By Scott Ragland
The college boys who live next door in the rental take off their shirts and play quarters on a ping pong table without a net. Mrs. Johnson sits watching from her front porch, the quarters flashing as they bounce and twirl up into the sunlit air, her dead boy’s 12-bar blues guitar spilling through the screen door, looped on auto-repeat.
“Don’t get drunk,” she shouts over.
A boy with corn-colored hair curling out from beneath a Carolina cap raises a can of beer in her direction.
“We’ll try not to,” he shouts back, then takes a drink.
She got his first guitar for his 10th birthday, a Gibson Squire with a practice amp thrown in for free. His teacher taught him to play her favorite hymns, “Amazing Grace! How Sweet the Sound” and “This Little Light of Mine,” and hits she grew up with on the radio, “Here Comes the Sun” and “The Tracks of My Tears.” She went with him to his lessons, carrying his guitar until he wanted to carry it himself. She’d sit in the corner and tap her foot to the rhythm of his fingers. She’d close her eyes and imagine the rhythm was the beat of her heart.
Mrs. Johnson starts to go inside, her hand on the knob to the screen door, but stops and turns. She goes down the porch steps, gripping the rail to steady herself, to where the guitar isn’t so loud and she can be heard without shouting.
“My boy went to the university,” she says, “and he was already in the neighborhood.”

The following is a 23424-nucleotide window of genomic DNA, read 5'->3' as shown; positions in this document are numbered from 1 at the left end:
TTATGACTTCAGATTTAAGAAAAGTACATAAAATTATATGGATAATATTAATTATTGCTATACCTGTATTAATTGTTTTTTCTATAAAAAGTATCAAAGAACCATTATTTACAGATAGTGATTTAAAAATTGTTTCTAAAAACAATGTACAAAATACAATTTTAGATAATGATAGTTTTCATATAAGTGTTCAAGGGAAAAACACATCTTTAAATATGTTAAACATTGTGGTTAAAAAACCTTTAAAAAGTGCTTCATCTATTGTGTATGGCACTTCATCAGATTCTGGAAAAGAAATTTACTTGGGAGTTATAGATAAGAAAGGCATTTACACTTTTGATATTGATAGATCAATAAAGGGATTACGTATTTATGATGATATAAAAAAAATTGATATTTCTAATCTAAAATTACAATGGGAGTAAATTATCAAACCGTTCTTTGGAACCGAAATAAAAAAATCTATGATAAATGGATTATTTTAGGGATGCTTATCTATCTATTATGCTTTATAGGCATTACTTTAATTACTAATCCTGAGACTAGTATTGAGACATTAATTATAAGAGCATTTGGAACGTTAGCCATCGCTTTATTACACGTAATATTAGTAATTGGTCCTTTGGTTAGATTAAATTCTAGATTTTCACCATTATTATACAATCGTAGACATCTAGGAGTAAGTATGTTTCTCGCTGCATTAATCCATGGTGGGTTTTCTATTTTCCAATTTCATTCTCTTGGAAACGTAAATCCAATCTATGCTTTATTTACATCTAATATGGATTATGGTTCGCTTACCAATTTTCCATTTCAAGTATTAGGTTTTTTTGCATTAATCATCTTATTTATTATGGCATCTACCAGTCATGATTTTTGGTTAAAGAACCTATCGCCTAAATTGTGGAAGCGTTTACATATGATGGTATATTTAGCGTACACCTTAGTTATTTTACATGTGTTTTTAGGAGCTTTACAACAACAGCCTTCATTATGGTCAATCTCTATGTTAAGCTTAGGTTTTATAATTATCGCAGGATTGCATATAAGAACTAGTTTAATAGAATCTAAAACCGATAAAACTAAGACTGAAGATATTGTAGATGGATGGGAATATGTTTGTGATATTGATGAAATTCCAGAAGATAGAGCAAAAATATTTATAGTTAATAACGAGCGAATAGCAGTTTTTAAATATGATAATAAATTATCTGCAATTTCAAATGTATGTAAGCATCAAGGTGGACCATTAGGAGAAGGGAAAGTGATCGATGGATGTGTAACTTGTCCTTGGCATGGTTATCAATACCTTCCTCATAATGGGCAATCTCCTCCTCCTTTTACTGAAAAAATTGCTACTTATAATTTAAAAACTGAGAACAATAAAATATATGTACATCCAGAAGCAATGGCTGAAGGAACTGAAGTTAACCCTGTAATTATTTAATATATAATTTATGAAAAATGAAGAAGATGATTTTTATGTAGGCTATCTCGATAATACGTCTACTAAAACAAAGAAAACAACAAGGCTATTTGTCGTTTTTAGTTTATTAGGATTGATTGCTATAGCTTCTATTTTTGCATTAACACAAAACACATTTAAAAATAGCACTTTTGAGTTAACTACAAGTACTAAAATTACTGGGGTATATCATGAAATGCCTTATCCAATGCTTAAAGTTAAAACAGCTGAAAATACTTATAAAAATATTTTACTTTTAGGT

The boy in the Carolina cap takes another drink.
“Good for him,” he says.
That first fall he rode his bike home on the weekends, his backpack filled with sonnets and sheet music, his dirty laundry stuffed in a pillowcase slung over his shoulder. She made his favorites for dinner, chicken parmesan, broiled scallops and coleslaw, strawberry shortcake for dessert. They’d sit at the kitchen table or on the back deck beneath the blaze of the Japanese maple when the weather was warm. She’d ask about his classes, if he’d met any nice girls. “Not yet,” he’d say. “You will,” she’d say. “You’re too good not to notice.” He’d smile and do the dishes.
The guitar starts again at the beginning.
“Who’s that?” the boy in the Carolina cap asks. “Eric Clapton? Buddy Guy?”
Mrs. Johnson smiles.
“Neither, but that’s nice of you to think so.”
She goes and sits back down. The boy fingers an imaginary guitar. She closes her eyes, hoping to hear a note for the first time.